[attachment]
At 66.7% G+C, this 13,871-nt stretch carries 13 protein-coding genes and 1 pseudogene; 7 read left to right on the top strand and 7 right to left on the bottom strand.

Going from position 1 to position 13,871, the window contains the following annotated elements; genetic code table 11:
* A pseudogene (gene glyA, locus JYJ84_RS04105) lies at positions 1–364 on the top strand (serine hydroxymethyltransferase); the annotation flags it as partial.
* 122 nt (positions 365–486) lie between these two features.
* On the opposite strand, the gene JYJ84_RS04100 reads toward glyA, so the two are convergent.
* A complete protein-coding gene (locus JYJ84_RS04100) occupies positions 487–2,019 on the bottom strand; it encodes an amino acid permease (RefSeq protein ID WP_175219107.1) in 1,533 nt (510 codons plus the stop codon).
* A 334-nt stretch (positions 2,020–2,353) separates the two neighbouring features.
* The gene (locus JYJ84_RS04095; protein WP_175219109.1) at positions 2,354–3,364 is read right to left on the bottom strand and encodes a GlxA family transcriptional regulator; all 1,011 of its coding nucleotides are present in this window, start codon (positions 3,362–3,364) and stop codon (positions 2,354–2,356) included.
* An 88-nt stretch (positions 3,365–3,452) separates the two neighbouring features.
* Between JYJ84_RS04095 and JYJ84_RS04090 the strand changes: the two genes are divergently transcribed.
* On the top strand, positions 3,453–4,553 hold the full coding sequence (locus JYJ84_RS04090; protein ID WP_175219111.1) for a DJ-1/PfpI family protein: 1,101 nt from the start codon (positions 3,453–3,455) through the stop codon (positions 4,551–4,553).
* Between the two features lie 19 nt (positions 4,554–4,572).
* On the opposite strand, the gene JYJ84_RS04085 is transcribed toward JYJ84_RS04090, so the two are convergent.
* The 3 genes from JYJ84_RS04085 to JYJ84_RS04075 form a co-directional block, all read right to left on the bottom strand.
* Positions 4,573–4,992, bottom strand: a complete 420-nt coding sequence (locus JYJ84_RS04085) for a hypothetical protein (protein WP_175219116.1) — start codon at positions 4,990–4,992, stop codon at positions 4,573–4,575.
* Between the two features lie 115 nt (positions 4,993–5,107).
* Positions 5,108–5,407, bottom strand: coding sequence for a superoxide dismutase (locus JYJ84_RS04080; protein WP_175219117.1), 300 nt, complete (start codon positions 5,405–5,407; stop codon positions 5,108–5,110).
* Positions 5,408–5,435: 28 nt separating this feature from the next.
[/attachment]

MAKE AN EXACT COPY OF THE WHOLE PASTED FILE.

At 66.7% G+C, this 13,871-nt stretch carries 13 protein-coding genes and 1 pseudogene; 7 read left to right on the top strand and 7 right to left on the bottom strand.

Going from position 1 to position 13,871, the window contains the following annotated elements; genetic code table 11:
* A pseudogene (gene glyA, locus JYJ84_RS04105) lies at positions 1–364 on the top strand (serine hydroxymethyltransferase); the annotation flags it as partial.
* 122 nt (positions 365–486) lie between these two features.
* On the opposite strand, the gene JYJ84_RS04100 reads toward glyA, so the two are convergent.
* A complete protein-coding gene (locus JYJ84_RS04100) occupies positions 487–2,019 on the bottom strand; it encodes an amino acid permease (RefSeq protein ID WP_175219107.1) in 1,533 nt (510 codons plus the stop codon).
* A 334-nt stretch (positions 2,020–2,353) separates the two neighbouring features.
* The gene (locus JYJ84_RS04095; protein WP_175219109.1) at positions 2,354–3,364 is read right to left on the bottom strand and encodes a GlxA family transcriptional regulator; all 1,011 of its coding nucleotides are present in this window, start codon (positions 3,362–3,364) and stop codon (positions 2,354–2,356) included.
* An 88-nt stretch (positions 3,365–3,452) separates the two neighbouring features.
* Between JYJ84_RS04095 and JYJ84_RS04090 the strand changes: the two genes are divergently transcribed.
* On the top strand, positions 3,453–4,553 hold the full coding sequence (locus JYJ84_RS04090; protein ID WP_175219111.1) for a DJ-1/PfpI family protein: 1,101 nt from the start codon (positions 3,453–3,455) through the stop codon (positions 4,551–4,553).
* Between the two features lie 19 nt (positions 4,554–4,572).
* On the opposite strand, the gene JYJ84_RS04085 is transcribed toward JYJ84_RS04090, so the two are convergent.
* The 3 genes from JYJ84_RS04085 to JYJ84_RS04075 form a co-directional block, all read right to left on the bottom strand.
* Positions 4,573–4,992, bottom strand: a complete 420-nt coding sequence (locus JYJ84_RS04085) for a hypothetical protein (protein WP_175219116.1) — start codon at positions 4,990–4,992, stop codon at positions 4,573–4,575.
* Between the two features lie 115 nt (positions 4,993–5,107).
* Positions 5,108–5,407, bottom strand: coding sequence for a superoxide dismutase (locus JYJ84_RS04080; protein WP_175219117.1), 300 nt, complete (start codon positions 5,405–5,407; stop codon positions 5,108–5,110).
* Positions 5,408–5,435: 28 nt separating this feature from the next.